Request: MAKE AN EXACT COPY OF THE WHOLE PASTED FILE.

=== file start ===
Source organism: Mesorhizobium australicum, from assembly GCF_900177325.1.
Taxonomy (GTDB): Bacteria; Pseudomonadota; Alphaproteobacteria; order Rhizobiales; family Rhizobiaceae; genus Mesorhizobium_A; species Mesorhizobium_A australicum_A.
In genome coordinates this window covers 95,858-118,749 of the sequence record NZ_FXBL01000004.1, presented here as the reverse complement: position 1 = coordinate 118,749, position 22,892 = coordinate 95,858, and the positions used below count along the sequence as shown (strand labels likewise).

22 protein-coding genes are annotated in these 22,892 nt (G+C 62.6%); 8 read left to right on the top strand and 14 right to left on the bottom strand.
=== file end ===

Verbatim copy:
Source organism: Mesorhizobium australicum, from assembly GCF_900177325.1.
Taxonomy (GTDB): Bacteria; Pseudomonadota; Alphaproteobacteria; order Rhizobiales; family Rhizobiaceae; genus Mesorhizobium_A; species Mesorhizobium_A australicum_A.
In genome coordinates this window covers 95,858-118,749 of the sequence record NZ_FXBL01000004.1, presented here as the reverse complement: position 1 = coordinate 118,749, position 22,892 = coordinate 95,858, and the positions used below count along the sequence as shown (strand labels likewise).

22 protein-coding genes are annotated in these 22,892 nt (G+C 62.6%); 8 read left to right on the top strand and 14 right to left on the bottom strand.